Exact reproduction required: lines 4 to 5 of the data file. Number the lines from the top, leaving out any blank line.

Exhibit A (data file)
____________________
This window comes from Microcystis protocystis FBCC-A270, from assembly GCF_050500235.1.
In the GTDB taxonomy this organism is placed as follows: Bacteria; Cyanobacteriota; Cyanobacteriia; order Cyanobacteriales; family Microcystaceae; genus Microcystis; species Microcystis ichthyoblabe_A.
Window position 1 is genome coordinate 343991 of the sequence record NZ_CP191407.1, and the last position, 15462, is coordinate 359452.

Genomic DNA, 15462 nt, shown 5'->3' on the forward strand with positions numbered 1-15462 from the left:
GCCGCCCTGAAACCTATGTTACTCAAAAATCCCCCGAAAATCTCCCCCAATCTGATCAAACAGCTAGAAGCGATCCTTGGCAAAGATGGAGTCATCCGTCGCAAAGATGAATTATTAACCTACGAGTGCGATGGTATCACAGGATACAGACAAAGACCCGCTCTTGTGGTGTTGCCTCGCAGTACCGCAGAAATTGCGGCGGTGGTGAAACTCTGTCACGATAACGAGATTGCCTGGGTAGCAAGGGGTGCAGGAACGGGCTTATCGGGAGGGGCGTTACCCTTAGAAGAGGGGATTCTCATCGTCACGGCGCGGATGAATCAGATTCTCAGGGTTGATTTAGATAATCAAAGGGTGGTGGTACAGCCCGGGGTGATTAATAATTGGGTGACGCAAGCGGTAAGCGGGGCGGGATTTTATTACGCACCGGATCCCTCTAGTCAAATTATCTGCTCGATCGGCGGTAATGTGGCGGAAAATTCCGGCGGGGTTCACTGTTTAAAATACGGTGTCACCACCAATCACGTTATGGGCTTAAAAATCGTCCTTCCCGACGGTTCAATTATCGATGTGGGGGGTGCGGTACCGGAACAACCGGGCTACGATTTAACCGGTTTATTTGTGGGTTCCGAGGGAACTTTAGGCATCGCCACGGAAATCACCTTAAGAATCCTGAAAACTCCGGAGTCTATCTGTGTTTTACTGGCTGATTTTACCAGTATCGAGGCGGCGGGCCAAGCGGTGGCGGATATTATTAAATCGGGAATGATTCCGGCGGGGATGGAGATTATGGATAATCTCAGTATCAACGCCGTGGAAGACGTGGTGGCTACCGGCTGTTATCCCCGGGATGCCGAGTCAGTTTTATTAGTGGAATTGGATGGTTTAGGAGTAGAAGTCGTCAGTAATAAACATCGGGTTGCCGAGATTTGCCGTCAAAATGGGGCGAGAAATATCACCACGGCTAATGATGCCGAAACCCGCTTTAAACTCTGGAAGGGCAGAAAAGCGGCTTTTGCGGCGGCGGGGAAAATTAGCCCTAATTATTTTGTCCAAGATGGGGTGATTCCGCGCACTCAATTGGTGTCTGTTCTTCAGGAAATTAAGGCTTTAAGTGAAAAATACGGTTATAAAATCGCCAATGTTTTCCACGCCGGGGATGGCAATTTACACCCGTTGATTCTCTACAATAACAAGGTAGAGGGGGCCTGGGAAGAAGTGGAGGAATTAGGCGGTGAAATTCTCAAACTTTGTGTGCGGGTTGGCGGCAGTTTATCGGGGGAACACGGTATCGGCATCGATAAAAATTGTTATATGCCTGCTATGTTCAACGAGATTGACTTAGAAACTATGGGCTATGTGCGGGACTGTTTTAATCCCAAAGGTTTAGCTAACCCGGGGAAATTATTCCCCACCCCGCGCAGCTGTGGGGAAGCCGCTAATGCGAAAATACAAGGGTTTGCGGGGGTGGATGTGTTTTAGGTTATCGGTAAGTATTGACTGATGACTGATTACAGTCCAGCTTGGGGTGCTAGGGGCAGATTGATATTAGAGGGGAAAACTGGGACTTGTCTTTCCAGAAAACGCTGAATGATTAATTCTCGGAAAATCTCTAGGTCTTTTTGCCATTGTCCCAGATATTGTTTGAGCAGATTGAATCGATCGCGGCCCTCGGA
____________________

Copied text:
Genomic DNA, 15462 nt, shown 5'->3' on the forward strand with positions numbered 1-15462 from the left:
GCCGCCCTGAAACCTATGTTACTCAAAAATCCCCCGAAAATCTCCCCCAATCTGATCAAACAGCTAGAAGCGATCCTTGGCAAAGATGGAGTCATCCGTCGCAAAGATGAATTATTAACCTACGAGTGCGATGGTATCACAGGATACAGACAAAGACCCGCTCTTGTGGTGTTGCCTCGCAGTACCGCAGAAATTGCGGCGGTGGTGAAACTCTGTCACGATAACGAGATTGCCTGGGTAGCAAGGGGTGCAGGAACGGGCTTATCGGGAGGGGCGTTACCCTTAGAAGAGGGGATTCTCATCGTCACGGCGCGGATGAATCAGATTCTCAGGGTTGATTTAGATAATCAAAGGGTGGTGGTACAGCCCGGGGTGATTAATAATTGGGTGACGCAAGCGGTAAGCGGGGCGGGATTTTATTACGCACCGGATCCCTCTAGTCAAATTATCTGCTCGATCGGCGGTAATGTGGCGGAAAATTCCGGCGGGGTTCACTGTTTAAAATACGGTGTCACCACCAATCACGTTATGGGCTTAAAAATCGTCCTTCCCGACGGTTCAATTATCGATGTGGGGGGTGCGGTACCGGAACAACCGGGCTACGATTTAACCGGTTTATTTGTGGGTTCCGAGGGAACTTTAGGCATCGCCACGGAAATCACCTTAAGAATCCTGAAAACTCCGGAGTCTATCTGTGTTTTACTGGCTGATTTTACCAGTATCGAGGCGGCGGGCCAAGCGGTGGCGGATATTATTAAATCGGGAATGATTCCGGCGGGGATGGAGATTATGGATAATCTCAGTATCAACGCCGTGGAAGACGTGGTGGCTACCGGCTGTTATCCCCGGGATGCCGAGTCAGTTTTATTAGTGGAATTGGATGGTTTAGGAGTAGAAGTCGTCAGTAATAAACATCGGGTTGCCGAGATTTGCCGTCAAAATGGGGCGAGAAATATCACCACGGCTAATGATGCCGAAACCCGCTTTAAACTCTGGAAGGGCAGAAAAGCGGCTTTTGCGGCGGCGGGGAAAATTAGCCCTAATTATTTTGTCCAAGATGGGGTGATTCCGCGCACTCAATTGGTGTCTGTTCTTCAGGAAATTAAGGCTTTAAGTGAAAAATACGGTTATAAAATCGCCAATGTTTTCCACGCCGGGGATGGCAATTTACACCCGTTGATTCTCTACAATAACAAGGTAGAGGGGGCCTGGGAAGAAGTGGAGGAATTAGGCGGTGAAATTCTCAAACTTTGTGTGCGGGTTGGCGGCAGTTTATCGGGGGAACACGGTATCGGCATCGATAAAAATTGTTATATGCCTGCTATGTTCAACGAGATTGACTTAGAAACTATGGGCTATGTGCGGGACTGTTTTAATCCCAAAGGTTTAGCTAACCCGGGGAAATTATTCCCCACCCCGCGCAGCTGTGGGGAAGCCGCTAATGCGAAAATACAAGGGTTTGCGGGGGTGGATGTGTTTTAGGTTATCGGTAAGTATTGACTGATGACTGATTACAGTCCAGCTTGGGGTGCTAGGGGCAGATTGATATTAGAGGGGAAAACTGGGACTTGTCTTTCCAGAAAACGCTGAATGATTAATTCTCGGAAAATCTCTAGGTCTTTTTGCCATTGTCCCAGATATTGTTTGAGCAGATTGAATCGATCGCGGCCCTCGGA